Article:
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Extended demo days at Eurobike get mixed reviews

Published September 1, 2016
Signs throughout the demo grounds cautioned riders about speeds.

FRIEDRICHSHAFEN, Germany (BRAIN) — So how successful were Eurobike’s efforts to offer more demo riding opportunities by extending its demo to all three days of the trade show as well as its consumer festival days? It’s still a bit early to tell, but so far supplier reaction is mixed.

The expanded demo area, located between and behind the B halls on the exhibition grounds, offered more than 3,000 bikes and parts for testing.

On Wednesday, as rows of bikes sat idly on racks, some companies felt disappointed by the turnout.

Marin’s Chris Holmes said the company had only done five demos for the entire day on Wednesday. But the company still had to staff the demo booth on top of the inside trade show booth. “One downside is myself and product managers can’t go out to talk to media or dealers because we have to be at the inside booth — we are booked with appointments,” he said.

Ridley had also only offered about five demos on Wednesday. But by Thursday, traffic was picking up and more suppliers were reporting a steady stream of testers.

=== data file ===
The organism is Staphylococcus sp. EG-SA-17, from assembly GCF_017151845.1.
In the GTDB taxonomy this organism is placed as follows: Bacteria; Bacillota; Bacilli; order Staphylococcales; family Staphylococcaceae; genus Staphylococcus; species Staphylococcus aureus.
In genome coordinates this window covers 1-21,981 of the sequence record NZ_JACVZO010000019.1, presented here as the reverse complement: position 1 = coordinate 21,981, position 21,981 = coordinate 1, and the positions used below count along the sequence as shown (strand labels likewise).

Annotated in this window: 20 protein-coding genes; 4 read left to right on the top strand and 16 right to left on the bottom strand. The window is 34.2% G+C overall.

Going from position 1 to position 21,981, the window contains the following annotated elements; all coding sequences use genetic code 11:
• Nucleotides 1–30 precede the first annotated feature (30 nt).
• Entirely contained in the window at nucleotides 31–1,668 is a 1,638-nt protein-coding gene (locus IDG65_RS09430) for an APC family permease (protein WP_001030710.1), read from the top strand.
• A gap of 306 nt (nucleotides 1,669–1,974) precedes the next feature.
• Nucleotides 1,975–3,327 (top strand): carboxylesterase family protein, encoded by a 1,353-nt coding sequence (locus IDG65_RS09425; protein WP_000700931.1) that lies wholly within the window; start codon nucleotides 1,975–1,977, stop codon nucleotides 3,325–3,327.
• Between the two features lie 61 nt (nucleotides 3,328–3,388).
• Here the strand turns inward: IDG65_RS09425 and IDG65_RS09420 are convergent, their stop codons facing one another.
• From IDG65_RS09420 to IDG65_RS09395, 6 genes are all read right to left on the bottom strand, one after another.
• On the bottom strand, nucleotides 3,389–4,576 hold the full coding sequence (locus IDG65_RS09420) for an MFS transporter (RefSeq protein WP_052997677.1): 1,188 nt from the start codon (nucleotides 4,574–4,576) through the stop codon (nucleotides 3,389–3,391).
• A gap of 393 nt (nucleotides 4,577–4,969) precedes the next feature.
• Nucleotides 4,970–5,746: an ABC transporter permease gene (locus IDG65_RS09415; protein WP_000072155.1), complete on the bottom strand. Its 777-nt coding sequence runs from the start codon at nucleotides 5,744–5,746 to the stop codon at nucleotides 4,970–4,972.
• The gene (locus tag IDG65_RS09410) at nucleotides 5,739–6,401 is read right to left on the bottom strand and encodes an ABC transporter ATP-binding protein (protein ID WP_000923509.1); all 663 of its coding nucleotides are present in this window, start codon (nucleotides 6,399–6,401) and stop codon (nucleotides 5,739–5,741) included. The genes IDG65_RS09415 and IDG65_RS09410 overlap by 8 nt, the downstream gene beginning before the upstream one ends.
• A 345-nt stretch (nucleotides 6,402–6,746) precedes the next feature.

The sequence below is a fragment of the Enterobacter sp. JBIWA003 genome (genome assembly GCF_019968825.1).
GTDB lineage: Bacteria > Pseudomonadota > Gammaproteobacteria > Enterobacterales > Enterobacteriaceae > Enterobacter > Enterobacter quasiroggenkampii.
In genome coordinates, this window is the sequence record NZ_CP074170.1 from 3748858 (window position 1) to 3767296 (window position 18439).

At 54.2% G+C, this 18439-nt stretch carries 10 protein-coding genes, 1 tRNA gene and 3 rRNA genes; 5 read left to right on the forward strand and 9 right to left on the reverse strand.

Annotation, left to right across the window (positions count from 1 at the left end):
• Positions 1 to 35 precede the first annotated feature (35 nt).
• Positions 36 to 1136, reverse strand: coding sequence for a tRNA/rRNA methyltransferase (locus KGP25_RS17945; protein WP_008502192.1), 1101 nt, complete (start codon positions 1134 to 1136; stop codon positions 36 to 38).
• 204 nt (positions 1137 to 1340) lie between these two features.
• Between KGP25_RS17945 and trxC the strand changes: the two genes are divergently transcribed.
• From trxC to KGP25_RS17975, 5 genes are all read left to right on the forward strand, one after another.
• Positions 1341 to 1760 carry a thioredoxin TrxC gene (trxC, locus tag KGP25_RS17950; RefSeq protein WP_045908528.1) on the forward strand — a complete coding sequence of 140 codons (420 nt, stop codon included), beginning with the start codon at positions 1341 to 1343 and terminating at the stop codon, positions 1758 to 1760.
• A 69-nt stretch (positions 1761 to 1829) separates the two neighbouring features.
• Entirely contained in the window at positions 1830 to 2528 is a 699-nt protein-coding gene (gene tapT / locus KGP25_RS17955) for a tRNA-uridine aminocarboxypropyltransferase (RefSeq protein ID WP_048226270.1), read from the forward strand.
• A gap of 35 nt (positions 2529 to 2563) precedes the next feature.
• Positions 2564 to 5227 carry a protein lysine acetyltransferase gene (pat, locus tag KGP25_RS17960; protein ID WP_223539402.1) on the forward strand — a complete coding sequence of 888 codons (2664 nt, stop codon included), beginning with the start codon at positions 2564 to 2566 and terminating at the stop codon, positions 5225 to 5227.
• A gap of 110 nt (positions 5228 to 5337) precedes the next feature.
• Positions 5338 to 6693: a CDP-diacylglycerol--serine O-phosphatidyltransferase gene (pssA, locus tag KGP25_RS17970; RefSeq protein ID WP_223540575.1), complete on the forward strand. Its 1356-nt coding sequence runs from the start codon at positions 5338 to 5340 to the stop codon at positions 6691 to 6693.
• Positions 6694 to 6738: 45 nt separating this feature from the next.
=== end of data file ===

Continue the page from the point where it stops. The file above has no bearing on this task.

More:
“It’s not what we thought it would be,” said Frank Aldorf of Canyon, about the traffic at the demo booth. “Maybe it’s because it’s spread out over five days. But it’s good to have an outside area for conversations.”

Show organizers set up signs throughout the demo area reminding dealers to ride slowly. But several exhibitors showed concern over the number of e-bikes being ridden at high speeds and the potential for crashes between pedestrians and riders.

Pivot had about 20 demo bikes on hand and Ben Webster, who was manning the booth, said that so far the company was sending out more demos than it had anticipated. “Maybe we’ll bring more bikes next year,” he said.

Webster said the surrounding trails weren’t ideal for putting some of Pivot’s longer-travel bikes through the wringer, but dealers could at least get a sense of sizing and general feel of a bike. “At Interbike’s demo, we’re slammed all day. Here we sat two hours in the morning and had one demo,” he noted. “But from midday to about 5 p.m. it starts getting busy.”

Webster also said that many riders show up in jeans, collared shirts and casual tennis shoes or sneakers to test a mountain bike, which is unusual for a demo. Most don’t bring helmets.

“I think the format of a dedicated demo and separate dedicated inside show is the way to go,” he said, so riders can come better prepared and not have to walk around the show in their riding kits or sweaty after demoing bikes. 

Topics associated with this article: Eurobike

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